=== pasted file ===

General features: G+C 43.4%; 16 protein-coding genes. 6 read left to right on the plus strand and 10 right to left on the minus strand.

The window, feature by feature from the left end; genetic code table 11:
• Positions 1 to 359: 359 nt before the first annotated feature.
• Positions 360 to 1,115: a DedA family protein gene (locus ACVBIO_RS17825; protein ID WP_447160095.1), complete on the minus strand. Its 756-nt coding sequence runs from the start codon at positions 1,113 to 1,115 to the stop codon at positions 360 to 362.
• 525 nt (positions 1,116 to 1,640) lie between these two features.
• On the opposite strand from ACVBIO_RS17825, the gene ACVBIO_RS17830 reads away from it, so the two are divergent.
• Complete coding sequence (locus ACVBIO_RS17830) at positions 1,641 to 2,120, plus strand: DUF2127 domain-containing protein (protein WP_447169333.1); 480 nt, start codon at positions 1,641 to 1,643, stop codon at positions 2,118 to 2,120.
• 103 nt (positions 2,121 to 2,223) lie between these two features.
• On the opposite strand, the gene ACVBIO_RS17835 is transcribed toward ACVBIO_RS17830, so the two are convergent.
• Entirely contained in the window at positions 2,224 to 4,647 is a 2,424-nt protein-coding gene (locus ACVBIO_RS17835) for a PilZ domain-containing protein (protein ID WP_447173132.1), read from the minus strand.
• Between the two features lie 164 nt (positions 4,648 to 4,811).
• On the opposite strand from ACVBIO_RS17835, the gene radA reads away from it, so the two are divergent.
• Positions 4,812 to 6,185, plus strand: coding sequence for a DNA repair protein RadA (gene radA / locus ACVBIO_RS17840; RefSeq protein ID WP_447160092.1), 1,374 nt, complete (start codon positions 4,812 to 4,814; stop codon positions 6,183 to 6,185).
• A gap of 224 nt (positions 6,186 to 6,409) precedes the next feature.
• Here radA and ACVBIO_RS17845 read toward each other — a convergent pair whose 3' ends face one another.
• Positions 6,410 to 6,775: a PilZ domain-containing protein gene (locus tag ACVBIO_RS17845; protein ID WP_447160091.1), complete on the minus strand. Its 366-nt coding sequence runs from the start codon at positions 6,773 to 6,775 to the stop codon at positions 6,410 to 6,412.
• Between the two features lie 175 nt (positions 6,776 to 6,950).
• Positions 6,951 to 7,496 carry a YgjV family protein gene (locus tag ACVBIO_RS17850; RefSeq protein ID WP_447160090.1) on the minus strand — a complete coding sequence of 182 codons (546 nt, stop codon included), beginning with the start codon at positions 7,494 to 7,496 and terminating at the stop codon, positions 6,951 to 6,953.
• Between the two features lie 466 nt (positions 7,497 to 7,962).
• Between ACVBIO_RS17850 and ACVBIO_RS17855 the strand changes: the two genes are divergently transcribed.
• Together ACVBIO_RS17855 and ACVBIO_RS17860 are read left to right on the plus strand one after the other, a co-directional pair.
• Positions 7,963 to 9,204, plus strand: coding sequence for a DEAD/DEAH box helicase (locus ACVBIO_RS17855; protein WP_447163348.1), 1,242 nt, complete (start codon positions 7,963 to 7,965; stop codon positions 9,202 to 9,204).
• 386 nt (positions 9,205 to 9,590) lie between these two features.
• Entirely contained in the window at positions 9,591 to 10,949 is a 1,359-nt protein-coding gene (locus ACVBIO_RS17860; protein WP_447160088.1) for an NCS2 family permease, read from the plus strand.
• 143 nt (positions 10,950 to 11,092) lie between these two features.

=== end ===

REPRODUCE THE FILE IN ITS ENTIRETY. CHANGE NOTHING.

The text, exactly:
General features: G+C 43.4%; 16 protein-coding genes. 6 read left to right on the plus strand and 10 right to left on the minus strand.

The window, feature by feature from the left end; genetic code table 11:
• Positions 1 to 359: 359 nt before the first annotated feature.
• Positions 360 to 1,115: a DedA family protein gene (locus ACVBIO_RS17825; protein ID WP_447160095.1), complete on the minus strand. Its 756-nt coding sequence runs from the start codon at positions 1,113 to 1,115 to the stop codon at positions 360 to 362.
• 525 nt (positions 1,116 to 1,640) lie between these two features.
• On the opposite strand from ACVBIO_RS17825, the gene ACVBIO_RS17830 reads away from it, so the two are divergent.
• Complete coding sequence (locus ACVBIO_RS17830) at positions 1,641 to 2,120, plus strand: DUF2127 domain-containing protein (protein WP_447169333.1); 480 nt, start codon at positions 1,641 to 1,643, stop codon at positions 2,118 to 2,120.
• 103 nt (positions 2,121 to 2,223) lie between these two features.
• On the opposite strand, the gene ACVBIO_RS17835 is transcribed toward ACVBIO_RS17830, so the two are convergent.
• Entirely contained in the window at positions 2,224 to 4,647 is a 2,424-nt protein-coding gene (locus ACVBIO_RS17835) for a PilZ domain-containing protein (protein ID WP_447173132.1), read from the minus strand.
• Between the two features lie 164 nt (positions 4,648 to 4,811).
• On the opposite strand from ACVBIO_RS17835, the gene radA reads away from it, so the two are divergent.
• Positions 4,812 to 6,185, plus strand: coding sequence for a DNA repair protein RadA (gene radA / locus ACVBIO_RS17840; RefSeq protein ID WP_447160092.1), 1,374 nt, complete (start codon positions 4,812 to 4,814; stop codon positions 6,183 to 6,185).
• A gap of 224 nt (positions 6,186 to 6,409) precedes the next feature.
• Here radA and ACVBIO_RS17845 read toward each other — a convergent pair whose 3' ends face one another.
• Positions 6,410 to 6,775: a PilZ domain-containing protein gene (locus tag ACVBIO_RS17845; protein ID WP_447160091.1), complete on the minus strand. Its 366-nt coding sequence runs from the start codon at positions 6,773 to 6,775 to the stop codon at positions 6,410 to 6,412.
• Between the two features lie 175 nt (positions 6,776 to 6,950).
• Positions 6,951 to 7,496 carry a YgjV family protein gene (locus tag ACVBIO_RS17850; RefSeq protein ID WP_447160090.1) on the minus strand — a complete coding sequence of 182 codons (546 nt, stop codon included), beginning with the start codon at positions 7,494 to 7,496 and terminating at the stop codon, positions 6,951 to 6,953.
• Between the two features lie 466 nt (positions 7,497 to 7,962).
• Between ACVBIO_RS17850 and ACVBIO_RS17855 the strand changes: the two genes are divergently transcribed.
• Together ACVBIO_RS17855 and ACVBIO_RS17860 are read left to right on the plus strand one after the other, a co-directional pair.
• Positions 7,963 to 9,204, plus strand: coding sequence for a DEAD/DEAH box helicase (locus ACVBIO_RS17855; protein WP_447163348.1), 1,242 nt, complete (start codon positions 7,963 to 7,965; stop codon positions 9,202 to 9,204).
• 386 nt (positions 9,205 to 9,590) lie between these two features.
• Entirely contained in the window at positions 9,591 to 10,949 is a 1,359-nt protein-coding gene (locus ACVBIO_RS17860; protein WP_447160088.1) for an NCS2 family permease, read from the plus strand.
• 143 nt (positions 10,950 to 11,092) lie between these two features.